Showing all 8 results

Heat Exchangers


Heat Exchanger Coffee Machines

The first thing to cover is what a heat exchanger coffee machine actually is. To put it as simply as possible, this is a boiler that transfers heat from one fluid to another without those fluids coming into contact. To visualize this, imagine a pool of water with a tube running through it. The water in the pool will influence the temperature of the water in the tube, and vice versa, despite the tube’s material separating them. These types of boilers are used for thousands of home, commercial, and industrial applications. There is a good chance that you have at least one heat exchanger in your home, whether it’s your water heater, coffee machine, or some other appliance!

But how is this principle applied to an espresso machine, and what does it mean for machine performance?

In an espresso machine, heat exchanger boilers differ from standard boilers because of how they heat and control the water. Where a standard boiler pulls water directly from the boiler to both steam and brew, heat exchangers separate this process. This matters because the difference in water temp for steaming and brewing is over 40 degrees Fahrenheit. That means you’ll have to wait for temperature changes between brewing and steaming. All of this is why the vast majority of commercial machines are a heat exchanger or dual boiler.

In a heat exchanger Coffee Machine, brew water is pulled through a copper pipe that runs through the boiler. These tubes are designed to pull the water at the ideal temperature for brewing, guaranteeing the perfect water temperature every time. This is done by calibrating the pipe’s diameter and size to ensure that water passing through is heated to the correct temp as it runes through the pipe (and therefore through the boiler). Meanwhile, steam is pulled directly from the boiler, allowing you to brew and steam at the same time.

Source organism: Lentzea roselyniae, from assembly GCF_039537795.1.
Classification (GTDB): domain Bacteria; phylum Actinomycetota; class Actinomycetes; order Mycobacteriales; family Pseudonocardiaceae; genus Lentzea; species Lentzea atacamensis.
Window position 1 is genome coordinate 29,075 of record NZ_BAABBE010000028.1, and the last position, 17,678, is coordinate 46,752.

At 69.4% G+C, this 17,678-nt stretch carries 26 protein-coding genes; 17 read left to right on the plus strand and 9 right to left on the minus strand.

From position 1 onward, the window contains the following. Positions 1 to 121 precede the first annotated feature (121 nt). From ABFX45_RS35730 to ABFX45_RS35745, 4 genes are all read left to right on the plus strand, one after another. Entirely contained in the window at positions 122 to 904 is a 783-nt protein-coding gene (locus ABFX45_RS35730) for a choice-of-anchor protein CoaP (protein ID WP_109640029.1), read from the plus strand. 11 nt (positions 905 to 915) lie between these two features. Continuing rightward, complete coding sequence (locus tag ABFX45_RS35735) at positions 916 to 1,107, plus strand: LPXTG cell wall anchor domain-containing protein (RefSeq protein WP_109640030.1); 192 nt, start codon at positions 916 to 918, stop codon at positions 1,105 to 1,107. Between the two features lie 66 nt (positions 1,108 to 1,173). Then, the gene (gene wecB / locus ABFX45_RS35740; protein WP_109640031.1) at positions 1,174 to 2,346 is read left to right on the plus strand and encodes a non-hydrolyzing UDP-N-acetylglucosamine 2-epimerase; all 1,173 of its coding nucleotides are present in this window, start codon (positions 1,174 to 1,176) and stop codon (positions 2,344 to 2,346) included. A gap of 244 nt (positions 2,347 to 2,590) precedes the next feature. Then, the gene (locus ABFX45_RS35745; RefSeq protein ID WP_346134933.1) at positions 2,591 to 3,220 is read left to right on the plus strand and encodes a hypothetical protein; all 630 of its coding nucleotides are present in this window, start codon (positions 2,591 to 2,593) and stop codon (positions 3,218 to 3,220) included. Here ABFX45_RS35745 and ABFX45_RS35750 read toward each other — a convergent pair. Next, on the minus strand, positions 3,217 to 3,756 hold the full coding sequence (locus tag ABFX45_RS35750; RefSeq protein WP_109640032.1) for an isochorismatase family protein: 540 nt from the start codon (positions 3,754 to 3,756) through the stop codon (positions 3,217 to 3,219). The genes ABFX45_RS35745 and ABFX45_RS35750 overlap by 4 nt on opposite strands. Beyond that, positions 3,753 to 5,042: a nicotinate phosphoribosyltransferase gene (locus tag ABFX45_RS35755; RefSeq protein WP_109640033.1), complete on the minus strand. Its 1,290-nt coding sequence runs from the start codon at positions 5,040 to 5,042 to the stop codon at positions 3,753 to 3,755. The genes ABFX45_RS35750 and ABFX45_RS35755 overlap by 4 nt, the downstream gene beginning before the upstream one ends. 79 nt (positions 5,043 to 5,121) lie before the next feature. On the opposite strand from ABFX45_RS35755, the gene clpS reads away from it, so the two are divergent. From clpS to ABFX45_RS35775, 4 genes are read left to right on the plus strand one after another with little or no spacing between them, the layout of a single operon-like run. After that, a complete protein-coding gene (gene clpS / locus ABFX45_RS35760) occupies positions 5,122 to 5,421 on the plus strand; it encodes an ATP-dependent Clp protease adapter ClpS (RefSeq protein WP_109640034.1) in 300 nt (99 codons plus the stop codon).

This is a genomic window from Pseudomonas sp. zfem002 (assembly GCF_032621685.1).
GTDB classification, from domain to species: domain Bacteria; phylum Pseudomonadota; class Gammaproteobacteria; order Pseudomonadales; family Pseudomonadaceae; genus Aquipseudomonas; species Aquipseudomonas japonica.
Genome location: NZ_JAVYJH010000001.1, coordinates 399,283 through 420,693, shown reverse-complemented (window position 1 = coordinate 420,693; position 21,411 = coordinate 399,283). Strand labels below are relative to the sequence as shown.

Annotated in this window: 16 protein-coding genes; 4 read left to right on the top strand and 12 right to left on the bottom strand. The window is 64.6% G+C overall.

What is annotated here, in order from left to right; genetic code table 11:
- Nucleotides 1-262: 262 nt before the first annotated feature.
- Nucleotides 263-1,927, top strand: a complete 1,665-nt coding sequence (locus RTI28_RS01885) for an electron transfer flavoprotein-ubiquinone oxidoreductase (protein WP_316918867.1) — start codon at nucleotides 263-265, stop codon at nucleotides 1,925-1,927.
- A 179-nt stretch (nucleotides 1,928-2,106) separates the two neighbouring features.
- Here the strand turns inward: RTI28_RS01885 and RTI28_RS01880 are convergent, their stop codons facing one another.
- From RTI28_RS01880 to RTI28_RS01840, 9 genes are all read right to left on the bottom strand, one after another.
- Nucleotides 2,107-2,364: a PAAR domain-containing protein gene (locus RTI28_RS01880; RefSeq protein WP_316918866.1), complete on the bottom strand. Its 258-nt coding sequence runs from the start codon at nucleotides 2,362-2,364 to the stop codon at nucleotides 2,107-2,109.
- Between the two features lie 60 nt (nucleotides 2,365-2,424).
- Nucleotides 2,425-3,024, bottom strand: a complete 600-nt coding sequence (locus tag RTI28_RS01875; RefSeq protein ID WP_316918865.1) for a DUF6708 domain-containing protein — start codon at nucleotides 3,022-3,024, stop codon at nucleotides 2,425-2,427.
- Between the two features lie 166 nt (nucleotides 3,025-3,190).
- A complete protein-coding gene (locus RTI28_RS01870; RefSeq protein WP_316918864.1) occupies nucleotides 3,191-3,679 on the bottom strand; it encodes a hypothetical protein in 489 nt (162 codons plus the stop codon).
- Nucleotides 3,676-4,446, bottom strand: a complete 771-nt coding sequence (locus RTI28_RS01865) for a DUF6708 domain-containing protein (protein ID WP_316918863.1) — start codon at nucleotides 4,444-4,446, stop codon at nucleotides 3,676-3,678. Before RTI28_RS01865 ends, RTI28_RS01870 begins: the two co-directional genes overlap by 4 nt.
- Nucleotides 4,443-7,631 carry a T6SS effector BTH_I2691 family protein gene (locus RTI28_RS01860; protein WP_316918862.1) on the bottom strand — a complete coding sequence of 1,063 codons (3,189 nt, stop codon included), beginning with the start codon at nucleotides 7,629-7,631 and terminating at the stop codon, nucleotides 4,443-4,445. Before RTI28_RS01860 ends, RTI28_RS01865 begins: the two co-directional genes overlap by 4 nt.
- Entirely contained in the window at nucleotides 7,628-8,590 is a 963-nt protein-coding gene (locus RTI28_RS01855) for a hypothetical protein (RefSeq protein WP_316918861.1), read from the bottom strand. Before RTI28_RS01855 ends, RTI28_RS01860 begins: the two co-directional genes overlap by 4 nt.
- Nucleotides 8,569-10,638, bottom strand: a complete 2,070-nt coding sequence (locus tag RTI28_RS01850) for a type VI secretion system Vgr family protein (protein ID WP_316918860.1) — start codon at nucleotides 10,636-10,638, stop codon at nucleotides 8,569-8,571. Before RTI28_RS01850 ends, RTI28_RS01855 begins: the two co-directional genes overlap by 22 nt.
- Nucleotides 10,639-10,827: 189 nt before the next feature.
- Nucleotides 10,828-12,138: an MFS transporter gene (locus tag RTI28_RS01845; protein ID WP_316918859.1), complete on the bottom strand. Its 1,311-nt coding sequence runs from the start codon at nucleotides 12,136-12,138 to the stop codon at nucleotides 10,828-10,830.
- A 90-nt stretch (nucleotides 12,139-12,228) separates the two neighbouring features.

The trade-off here is consistency and specific temps for volume and finer temp control for each process in a dual boiler. These machines are also often more affordable than dual boilers because they just have a lower material cost to produce.

The downside is that it is possible to outrun them in very high volume scenarios, specifically when doing lots of steaming, and brew temps (and because of this, espresso flavour) can be less consistent in these situations as well due to fluctuations in temperature. While this can be true of a dual boiler as well, it’s less likely to run into inconsistencies in brew quality since the brewing is handled by a completely separate boiler and heating element.

Commercial Brewing

Fracino Heavenly

: £1,836.00 (£337.00)

Commercial Brewing

Fracino Classico

: £1,450.00 (£121.00)

Commercial Brewing

Fracino Cherub Black Finish

: £1,310.00 (£11.00)

Commercial Brewing

Fracino Little Gem

: £2,822.40 (£923.40)

Domestic Coffee Machines

La Pavoni – Botticelli Evoluzione PID

Out of stock

Domestic Coffee Machines

La Pavoni – Botticelli Premium


Domestic Coffee Machines

La Pavoni – Cellini Evoluzione

Out of stock

Domestic Coffee Machines

La Pavoni – Cellini Classic